Source: Current Vascular Pharmacology - Category: Drugs & Pharmacology Authors: Tags: Curr Vasc Pharmacol Source Type: research
The prevalence of non-alcoholic fatty liver disease (NAFLD) has been increasing rapidly and at the forefront of worldwide concern. Characterized by excessive fat accumulation in the liver, NAFLD regularly coexists with metabolic disorders, including type 2 diabetes, obesity, and cardiovascular disease. It has been well established that the presence of NAFLD increases the incidence of type 2 diabetes, while diabetes aggravates NAFLD to more severe forms of steatohepatitis, cirrhosis, and hepatocellular carcinoma. However, recent progress on the genotype/phenotype relationships in NAFLD patients indicates the development of ...
Source: Frontiers in Pharmacology - Category: Drugs & Pharmacology Source Type: research
With the growing prevalence of childhood obesity, pediatric non-alcoholic fatty liver disease (NAFLD) has emerged as the most common chronic liver disease in children and adolescents in Western countries.1 –3 NAFLD is a spectrum of progressive liver disease that encompasses simple steatosis, non-alcoholic steatohepatitis (NASH), advanced fibrosis and, ultimately, cirrhosis.3,4 Compelling evidence indicates that NAFLD also has serious health consequences outside of the liver and is strongly associate d with an increased risk of cardiovascular disease and abnormal glucose tolerance (prediabetes and type 2 diabetes).
Source: Journal of Hepatology - Category: Gastroenterology Authors: Source Type: research
With the growing prevalence of childhood obesity, pediatric non-alcoholic fatty liver disease (NAFLD) has emerged as the most common chronic liver disease in children and adolescents in Western countries [1 –3]. NAFLD is a spectrum of progressive liver disease that encompasses simple steatosis, non-alcoholic steatohepatitis (NASH), advanced fibrosis and, ultimately, cirrhosis [3,4]. Compelling evidence indicates that NAFLD also has serious health consequences outside of the liver and is strongly asso ciated with an increased risk of cardiovascular disease and abnormal glucose tolerance (prediabetes and type 2 diabetes) [5–7].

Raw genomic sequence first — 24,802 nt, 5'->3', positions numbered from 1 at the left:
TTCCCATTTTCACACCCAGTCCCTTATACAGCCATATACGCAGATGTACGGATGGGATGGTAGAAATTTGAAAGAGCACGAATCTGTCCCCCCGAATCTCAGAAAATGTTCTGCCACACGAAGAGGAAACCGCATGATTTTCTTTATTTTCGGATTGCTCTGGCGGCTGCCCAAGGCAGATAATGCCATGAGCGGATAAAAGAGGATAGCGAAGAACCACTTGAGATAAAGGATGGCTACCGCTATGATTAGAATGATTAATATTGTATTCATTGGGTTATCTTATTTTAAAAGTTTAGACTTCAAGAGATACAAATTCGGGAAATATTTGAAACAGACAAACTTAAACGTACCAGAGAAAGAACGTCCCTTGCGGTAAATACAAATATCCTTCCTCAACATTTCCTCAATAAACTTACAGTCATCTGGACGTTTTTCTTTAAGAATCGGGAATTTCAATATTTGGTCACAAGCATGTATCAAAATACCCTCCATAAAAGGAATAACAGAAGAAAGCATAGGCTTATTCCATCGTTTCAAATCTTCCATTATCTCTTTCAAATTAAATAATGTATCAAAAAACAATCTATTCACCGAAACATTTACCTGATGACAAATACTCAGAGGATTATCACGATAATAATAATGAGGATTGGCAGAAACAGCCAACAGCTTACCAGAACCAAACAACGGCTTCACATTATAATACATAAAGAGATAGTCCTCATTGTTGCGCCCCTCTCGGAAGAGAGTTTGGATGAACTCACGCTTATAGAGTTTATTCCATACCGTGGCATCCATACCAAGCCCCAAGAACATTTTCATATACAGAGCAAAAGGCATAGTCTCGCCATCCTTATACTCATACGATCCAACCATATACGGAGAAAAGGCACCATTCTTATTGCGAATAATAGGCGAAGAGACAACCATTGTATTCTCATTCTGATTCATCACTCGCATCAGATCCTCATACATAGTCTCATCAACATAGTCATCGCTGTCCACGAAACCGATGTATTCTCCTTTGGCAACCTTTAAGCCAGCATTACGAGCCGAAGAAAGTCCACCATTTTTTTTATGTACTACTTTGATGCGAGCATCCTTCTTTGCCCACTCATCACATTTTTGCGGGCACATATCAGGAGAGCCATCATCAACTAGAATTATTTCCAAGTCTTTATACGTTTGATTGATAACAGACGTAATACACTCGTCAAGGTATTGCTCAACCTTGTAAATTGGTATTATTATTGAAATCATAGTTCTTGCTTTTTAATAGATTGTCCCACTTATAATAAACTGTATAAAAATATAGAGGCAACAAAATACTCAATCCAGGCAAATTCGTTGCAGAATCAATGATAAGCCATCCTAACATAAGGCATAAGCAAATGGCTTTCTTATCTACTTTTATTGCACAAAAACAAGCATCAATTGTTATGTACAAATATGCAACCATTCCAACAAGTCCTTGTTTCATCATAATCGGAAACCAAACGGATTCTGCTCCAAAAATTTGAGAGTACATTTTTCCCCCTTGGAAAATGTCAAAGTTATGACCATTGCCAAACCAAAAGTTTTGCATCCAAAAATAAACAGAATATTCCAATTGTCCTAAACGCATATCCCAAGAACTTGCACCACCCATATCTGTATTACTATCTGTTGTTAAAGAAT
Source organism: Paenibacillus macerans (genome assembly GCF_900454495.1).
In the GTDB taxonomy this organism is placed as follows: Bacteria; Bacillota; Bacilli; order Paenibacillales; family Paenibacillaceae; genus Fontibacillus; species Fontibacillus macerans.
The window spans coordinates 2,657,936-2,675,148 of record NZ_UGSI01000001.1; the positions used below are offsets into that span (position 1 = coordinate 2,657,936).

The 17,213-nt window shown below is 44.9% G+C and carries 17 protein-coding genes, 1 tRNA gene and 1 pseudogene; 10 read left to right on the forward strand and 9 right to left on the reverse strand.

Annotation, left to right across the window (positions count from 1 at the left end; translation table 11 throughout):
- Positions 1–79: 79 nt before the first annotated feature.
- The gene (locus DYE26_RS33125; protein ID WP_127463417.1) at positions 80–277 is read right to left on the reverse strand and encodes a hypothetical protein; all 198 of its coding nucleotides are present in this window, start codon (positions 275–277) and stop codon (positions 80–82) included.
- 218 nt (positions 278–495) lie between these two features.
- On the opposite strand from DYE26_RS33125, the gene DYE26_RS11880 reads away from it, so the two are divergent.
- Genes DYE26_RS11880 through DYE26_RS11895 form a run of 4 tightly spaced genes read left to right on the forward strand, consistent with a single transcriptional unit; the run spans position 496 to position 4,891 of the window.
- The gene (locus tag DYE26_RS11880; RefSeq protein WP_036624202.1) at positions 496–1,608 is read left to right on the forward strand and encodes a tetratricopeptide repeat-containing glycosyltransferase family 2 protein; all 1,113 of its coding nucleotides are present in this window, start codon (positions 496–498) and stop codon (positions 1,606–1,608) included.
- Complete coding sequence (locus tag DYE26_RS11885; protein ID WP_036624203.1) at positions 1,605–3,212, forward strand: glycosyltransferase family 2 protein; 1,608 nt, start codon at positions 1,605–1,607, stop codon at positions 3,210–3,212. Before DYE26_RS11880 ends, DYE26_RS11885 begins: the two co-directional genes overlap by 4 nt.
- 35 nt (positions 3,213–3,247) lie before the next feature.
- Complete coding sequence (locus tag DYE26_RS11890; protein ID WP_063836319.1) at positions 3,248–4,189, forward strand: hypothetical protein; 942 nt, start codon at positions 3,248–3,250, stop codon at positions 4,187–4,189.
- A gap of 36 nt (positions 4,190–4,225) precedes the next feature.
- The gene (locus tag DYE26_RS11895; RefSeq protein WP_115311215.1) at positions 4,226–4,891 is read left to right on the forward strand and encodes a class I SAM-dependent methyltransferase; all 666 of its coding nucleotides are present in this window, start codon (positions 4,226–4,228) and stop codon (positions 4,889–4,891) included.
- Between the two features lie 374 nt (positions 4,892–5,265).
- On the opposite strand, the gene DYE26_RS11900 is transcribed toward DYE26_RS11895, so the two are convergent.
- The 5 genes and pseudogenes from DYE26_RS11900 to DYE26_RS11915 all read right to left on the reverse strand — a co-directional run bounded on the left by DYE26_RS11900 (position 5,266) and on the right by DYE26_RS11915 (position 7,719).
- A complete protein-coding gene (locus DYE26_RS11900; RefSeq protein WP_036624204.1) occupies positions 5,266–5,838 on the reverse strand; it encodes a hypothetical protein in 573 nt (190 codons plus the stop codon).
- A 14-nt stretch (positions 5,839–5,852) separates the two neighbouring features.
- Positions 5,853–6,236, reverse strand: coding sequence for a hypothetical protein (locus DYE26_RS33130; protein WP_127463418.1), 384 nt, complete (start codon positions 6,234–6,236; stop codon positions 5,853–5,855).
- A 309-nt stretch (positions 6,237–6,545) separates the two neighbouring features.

Source: Journal of Hepatology - Category: Gastroenterology Authors: Source Type: research
[Microbiome &NASH - partners in crime driving progression of fatty liver disease]. Z Gastroenterol. 2019 Jul;57(7):871-882 Authors: Wree A, Geisler LJ, Tacke F Abstract Along with the increasing prevalence of obesity, metabolic syndrome and type 2 diabetes, non-alcoholic fatty liver disease (NAFLD) is rapidly increasing and poses a major challenge for gastroenterologists. Many studies have demonstrated that the microbiome is closely associated with the progression of nutrition-related diseases, especially of fatty liver disease. Changes in the quantity and quality of the intestinal flora, commonly...
Source: Zeitschrift fur Gastroenterologie - Category: Gastroenterology Authors: Tags: Z Gastroenterol Source Type: research
Abstract Non-alcoholic fatty liver disease (NAFLD) is histologically classified as either non-alcoholic fatty liver or non-alcoholic steatohepatitis (NASH). NASH is the progressive subtype of NAFLD. Individuals with NASH are at significant risk of developing hepatic fibrosis, cirrhosis, hepatocellular carcinoma, and liver-related and all-cause mortality. NAFLD is closely associated with obesity, type 2 diabetes mellitus (T2DM), metabolic syndrome, and cardiovascular events. Its prevalence is estimated to be above 30% in Turkey; and recent studies confirm this estimate. According to these studies, the prevalence of...
Source: The Turkish Journal of Gastroenterology - Category: Gastroenterology Authors: Tags: Turk J Gastroenterol Source Type: research